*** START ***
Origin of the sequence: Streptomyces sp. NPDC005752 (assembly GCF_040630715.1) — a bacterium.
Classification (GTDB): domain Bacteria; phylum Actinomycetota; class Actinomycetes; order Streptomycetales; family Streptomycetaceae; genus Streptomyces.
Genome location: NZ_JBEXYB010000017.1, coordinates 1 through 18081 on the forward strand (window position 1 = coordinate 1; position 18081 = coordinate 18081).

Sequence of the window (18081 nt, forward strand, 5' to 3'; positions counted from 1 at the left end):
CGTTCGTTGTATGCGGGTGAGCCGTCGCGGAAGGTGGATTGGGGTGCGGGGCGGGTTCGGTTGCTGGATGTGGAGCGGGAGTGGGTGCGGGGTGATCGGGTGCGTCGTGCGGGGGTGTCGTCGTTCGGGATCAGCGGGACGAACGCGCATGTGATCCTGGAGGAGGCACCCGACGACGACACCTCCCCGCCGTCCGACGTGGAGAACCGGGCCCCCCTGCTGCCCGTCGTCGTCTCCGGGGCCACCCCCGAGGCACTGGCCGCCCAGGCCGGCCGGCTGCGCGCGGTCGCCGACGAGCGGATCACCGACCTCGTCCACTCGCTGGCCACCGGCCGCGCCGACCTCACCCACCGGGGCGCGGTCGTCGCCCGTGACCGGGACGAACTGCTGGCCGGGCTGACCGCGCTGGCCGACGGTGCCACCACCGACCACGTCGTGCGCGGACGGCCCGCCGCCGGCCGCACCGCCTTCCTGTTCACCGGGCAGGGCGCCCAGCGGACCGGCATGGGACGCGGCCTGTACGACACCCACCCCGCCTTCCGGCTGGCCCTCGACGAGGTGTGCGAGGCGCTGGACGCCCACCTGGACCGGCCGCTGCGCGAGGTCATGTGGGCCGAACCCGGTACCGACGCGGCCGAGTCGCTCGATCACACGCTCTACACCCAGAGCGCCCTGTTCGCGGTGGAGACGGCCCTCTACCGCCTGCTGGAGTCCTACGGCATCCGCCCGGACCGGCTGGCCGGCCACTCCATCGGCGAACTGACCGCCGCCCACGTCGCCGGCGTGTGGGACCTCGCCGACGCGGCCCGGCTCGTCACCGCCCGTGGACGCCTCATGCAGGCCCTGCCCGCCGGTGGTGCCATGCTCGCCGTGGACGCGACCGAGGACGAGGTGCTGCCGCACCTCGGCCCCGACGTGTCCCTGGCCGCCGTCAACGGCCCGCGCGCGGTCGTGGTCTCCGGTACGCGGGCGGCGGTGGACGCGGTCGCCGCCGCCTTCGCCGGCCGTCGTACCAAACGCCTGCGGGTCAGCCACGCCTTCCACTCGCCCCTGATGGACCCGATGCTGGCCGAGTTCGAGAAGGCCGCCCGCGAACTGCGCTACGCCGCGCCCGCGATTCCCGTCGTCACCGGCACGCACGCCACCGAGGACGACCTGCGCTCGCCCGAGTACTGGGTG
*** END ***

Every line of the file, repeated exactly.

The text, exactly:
Origin of the sequence: Streptomyces sp. NPDC005752 (assembly GCF_040630715.1) — a bacterium.
Classification (GTDB): domain Bacteria; phylum Actinomycetota; class Actinomycetes; order Streptomycetales; family Streptomycetaceae; genus Streptomyces.
Genome location: NZ_JBEXYB010000017.1, coordinates 1 through 18081 on the forward strand (window position 1 = coordinate 1; position 18081 = coordinate 18081).

Sequence of the window (18081 nt, forward strand, 5' to 3'; positions counted from 1 at the left end):
CGTTCGTTGTATGCGGGTGAGCCGTCGCGGAAGGTGGATTGGGGTGCGGGGCGGGTTCGGTTGCTGGATGTGGAGCGGGAGTGGGTGCGGGGTGATCGGGTGCGTCGTGCGGGGGTGTCGTCGTTCGGGATCAGCGGGACGAACGCGCATGTGATCCTGGAGGAGGCACCCGACGACGACACCTCCCCGCCGTCCGACGTGGAGAACCGGGCCCCCCTGCTGCCCGTCGTCGTCTCCGGGGCCACCCCCGAGGCACTGGCCGCCCAGGCCGGCCGGCTGCGCGCGGTCGCCGACGAGCGGATCACCGACCTCGTCCACTCGCTGGCCACCGGCCGCGCCGACCTCACCCACCGGGGCGCGGTCGTCGCCCGTGACCGGGACGAACTGCTGGCCGGGCTGACCGCGCTGGCCGACGGTGCCACCACCGACCACGTCGTGCGCGGACGGCCCGCCGCCGGCCGCACCGCCTTCCTGTTCACCGGGCAGGGCGCCCAGCGGACCGGCATGGGACGCGGCCTGTACGACACCCACCCCGCCTTCCGGCTGGCCCTCGACGAGGTGTGCGAGGCGCTGGACGCCCACCTGGACCGGCCGCTGCGCGAGGTCATGTGGGCCGAACCCGGTACCGACGCGGCCGAGTCGCTCGATCACACGCTCTACACCCAGAGCGCCCTGTTCGCGGTGGAGACGGCCCTCTACCGCCTGCTGGAGTCCTACGGCATCCGCCCGGACCGGCTGGCCGGCCACTCCATCGGCGAACTGACCGCCGCCCACGTCGCCGGCGTGTGGGACCTCGCCGACGCGGCCCGGCTCGTCACCGCCCGTGGACGCCTCATGCAGGCCCTGCCCGCCGGTGGTGCCATGCTCGCCGTGGACGCGACCGAGGACGAGGTGCTGCCGCACCTCGGCCCCGACGTGTCCCTGGCCGCCGTCAACGGCCCGCGCGCGGTCGTGGTCTCCGGTACGCGGGCGGCGGTGGACGCGGTCGCCGCCGCCTTCGCCGGCCGTCGTACCAAACGCCTGCGGGTCAGCCACGCCTTCCACTCGCCCCTGATGGACCCGATGCTGGCCGAGTTCGAGAAGGCCGCCCGCGAACTGCGCTACGCCGCGCCCGCGATTCCCGTCGTCACCGGCACGCACGCCACCGAGGACGACCTGCGCTCGCCCGAGTACTGGGTG